My phone lay in my lap with the disgruntled warmth of springtime fuzz. A bead of sweat made a stereotypical route down my left cheek and landed, and curdled, and died in the hollow of my ear. I shuddered at the impact and momentarily found myself telling my Grandmother that her pancakes were very good, and they most certainly wouldn’t discourage me to eat any pancakes again for the rest of my life.
The bus was full and my elbow was touching the elbow of another. Despite the additional lubrication of combined effervescent disgust, bone scraped against bone, all satisfactory sense of gristle evaporated in the opening of a window. The stickers warned against such an activity, the air-conditioning wouldn’t work, you bovine creatures. My elbow fused with the drooping scabs of my companion. I felt the familiar collection of damp accumulate in my seat, leather for your comfort. We sat in our mutual understanding of virtual self-urination. We were forever one.
A woman on the bus had a baby under her arm, fashionably hanged like a flesh feast for the buzzards, which flocked to its form; elderly formations of skin and teeth cooing at the imagined future (management style for the cannibalistic masses). They said it was cheeky. Cheeky, cheeky, cheeky, cheeky, cheeky. It gurgled and a liquid ball foamed from one of its nostrils. Cheeky, cheeky, cheeky, cheeky, cheeky. The rabbits on the traffic island outside were nowhere in view. Cheeky, cheeky, cheeky, cheeky, cheeky. They pulled at its legs and it wobbled its head.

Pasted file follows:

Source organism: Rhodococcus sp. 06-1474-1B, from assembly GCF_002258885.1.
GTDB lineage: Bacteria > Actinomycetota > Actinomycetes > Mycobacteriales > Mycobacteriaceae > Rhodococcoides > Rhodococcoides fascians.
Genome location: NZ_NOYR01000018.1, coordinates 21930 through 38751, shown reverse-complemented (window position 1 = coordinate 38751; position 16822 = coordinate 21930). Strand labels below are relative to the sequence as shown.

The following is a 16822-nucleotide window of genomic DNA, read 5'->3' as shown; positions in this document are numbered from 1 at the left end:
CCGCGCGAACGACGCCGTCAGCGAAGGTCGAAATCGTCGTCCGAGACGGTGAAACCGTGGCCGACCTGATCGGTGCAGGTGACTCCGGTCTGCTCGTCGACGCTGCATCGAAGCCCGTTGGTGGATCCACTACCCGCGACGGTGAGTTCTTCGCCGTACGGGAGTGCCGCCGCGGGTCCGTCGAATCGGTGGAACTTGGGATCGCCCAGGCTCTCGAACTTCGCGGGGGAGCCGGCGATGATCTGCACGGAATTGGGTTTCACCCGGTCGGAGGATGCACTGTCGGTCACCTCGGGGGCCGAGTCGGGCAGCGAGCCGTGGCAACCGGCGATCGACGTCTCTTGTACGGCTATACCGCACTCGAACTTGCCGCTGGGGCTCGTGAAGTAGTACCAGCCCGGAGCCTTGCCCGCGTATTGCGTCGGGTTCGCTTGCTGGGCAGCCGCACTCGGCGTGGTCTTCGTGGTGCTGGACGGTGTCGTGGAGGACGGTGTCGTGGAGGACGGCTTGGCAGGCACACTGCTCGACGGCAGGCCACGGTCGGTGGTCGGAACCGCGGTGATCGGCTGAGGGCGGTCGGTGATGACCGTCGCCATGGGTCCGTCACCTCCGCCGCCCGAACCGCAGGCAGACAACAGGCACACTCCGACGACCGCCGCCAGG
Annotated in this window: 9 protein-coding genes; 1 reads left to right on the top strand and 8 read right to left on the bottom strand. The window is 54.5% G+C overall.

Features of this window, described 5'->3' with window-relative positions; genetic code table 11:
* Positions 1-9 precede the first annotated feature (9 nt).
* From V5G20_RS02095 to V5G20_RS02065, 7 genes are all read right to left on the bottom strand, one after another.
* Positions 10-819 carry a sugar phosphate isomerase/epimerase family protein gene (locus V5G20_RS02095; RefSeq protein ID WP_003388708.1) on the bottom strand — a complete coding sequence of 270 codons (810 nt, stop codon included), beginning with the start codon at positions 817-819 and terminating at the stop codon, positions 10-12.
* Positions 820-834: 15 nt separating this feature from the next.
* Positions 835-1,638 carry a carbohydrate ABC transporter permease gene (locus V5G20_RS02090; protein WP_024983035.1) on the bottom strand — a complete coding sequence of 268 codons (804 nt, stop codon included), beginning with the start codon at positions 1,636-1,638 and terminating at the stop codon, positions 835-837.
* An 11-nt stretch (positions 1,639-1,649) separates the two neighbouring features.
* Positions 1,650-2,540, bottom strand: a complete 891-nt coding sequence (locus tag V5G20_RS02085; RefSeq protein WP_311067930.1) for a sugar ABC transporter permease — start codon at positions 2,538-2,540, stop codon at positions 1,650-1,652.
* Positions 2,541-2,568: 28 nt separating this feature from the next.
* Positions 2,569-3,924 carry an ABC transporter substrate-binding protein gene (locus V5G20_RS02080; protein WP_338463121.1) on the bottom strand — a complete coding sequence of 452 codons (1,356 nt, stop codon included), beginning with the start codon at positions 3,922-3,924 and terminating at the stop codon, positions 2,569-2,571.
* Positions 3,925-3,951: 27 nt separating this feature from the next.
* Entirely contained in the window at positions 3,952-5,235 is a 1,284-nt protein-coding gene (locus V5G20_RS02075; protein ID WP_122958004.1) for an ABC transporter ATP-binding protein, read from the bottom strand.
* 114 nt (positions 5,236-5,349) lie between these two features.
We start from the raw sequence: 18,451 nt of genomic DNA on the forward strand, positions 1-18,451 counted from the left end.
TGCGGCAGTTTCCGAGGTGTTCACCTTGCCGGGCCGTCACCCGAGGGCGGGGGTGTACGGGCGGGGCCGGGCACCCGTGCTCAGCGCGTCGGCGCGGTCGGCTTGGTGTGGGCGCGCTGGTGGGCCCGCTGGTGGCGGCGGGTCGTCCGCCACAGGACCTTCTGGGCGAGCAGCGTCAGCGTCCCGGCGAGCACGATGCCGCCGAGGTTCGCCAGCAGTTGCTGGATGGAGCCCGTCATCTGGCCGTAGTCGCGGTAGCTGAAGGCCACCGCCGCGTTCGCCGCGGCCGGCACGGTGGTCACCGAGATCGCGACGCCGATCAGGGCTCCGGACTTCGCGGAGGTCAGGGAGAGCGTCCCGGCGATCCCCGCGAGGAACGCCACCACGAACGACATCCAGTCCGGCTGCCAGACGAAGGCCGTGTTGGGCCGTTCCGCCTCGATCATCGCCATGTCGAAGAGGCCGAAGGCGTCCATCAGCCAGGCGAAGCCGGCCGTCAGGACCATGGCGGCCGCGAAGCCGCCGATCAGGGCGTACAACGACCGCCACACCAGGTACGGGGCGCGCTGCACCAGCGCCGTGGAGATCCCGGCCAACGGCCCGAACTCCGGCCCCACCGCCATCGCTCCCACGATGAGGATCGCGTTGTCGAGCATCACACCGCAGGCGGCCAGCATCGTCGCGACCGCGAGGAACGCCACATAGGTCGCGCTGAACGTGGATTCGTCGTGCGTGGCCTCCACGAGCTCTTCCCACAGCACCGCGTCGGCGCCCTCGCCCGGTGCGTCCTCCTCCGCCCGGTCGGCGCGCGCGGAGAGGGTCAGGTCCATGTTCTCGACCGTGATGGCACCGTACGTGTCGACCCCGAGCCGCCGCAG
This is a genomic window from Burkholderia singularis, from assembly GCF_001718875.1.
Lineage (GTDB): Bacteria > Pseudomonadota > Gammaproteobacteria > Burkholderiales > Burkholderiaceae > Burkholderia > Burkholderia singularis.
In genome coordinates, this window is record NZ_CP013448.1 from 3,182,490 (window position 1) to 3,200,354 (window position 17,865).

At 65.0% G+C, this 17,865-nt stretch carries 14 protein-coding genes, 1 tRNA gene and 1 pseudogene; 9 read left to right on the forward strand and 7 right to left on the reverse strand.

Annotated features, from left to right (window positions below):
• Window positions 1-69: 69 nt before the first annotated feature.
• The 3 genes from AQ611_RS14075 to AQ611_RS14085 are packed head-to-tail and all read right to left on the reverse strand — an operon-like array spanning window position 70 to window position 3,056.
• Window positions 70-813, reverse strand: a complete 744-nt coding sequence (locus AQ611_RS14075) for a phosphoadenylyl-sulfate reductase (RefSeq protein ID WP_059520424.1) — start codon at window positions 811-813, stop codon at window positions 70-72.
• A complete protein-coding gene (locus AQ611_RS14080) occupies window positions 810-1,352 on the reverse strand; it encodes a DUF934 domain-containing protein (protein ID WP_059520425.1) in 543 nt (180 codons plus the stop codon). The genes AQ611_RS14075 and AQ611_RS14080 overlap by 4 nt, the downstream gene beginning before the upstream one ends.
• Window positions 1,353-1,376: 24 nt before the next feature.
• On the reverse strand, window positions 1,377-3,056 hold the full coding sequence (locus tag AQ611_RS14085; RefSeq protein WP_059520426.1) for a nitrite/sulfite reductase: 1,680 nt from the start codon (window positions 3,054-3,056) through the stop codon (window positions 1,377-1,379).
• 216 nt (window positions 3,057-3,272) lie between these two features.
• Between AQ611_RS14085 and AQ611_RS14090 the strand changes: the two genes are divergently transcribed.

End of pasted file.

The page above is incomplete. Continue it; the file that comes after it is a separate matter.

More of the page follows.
I looked for recognition in the amassed crowd around the entrance. They couldn’t possibly fit another human in. A single face swathed in uniform looked beyond my pleading eyes to the back of my skull. A bead of sweat made a route down my companion’s arm and landed, and curdled, and died inside my clasped palm.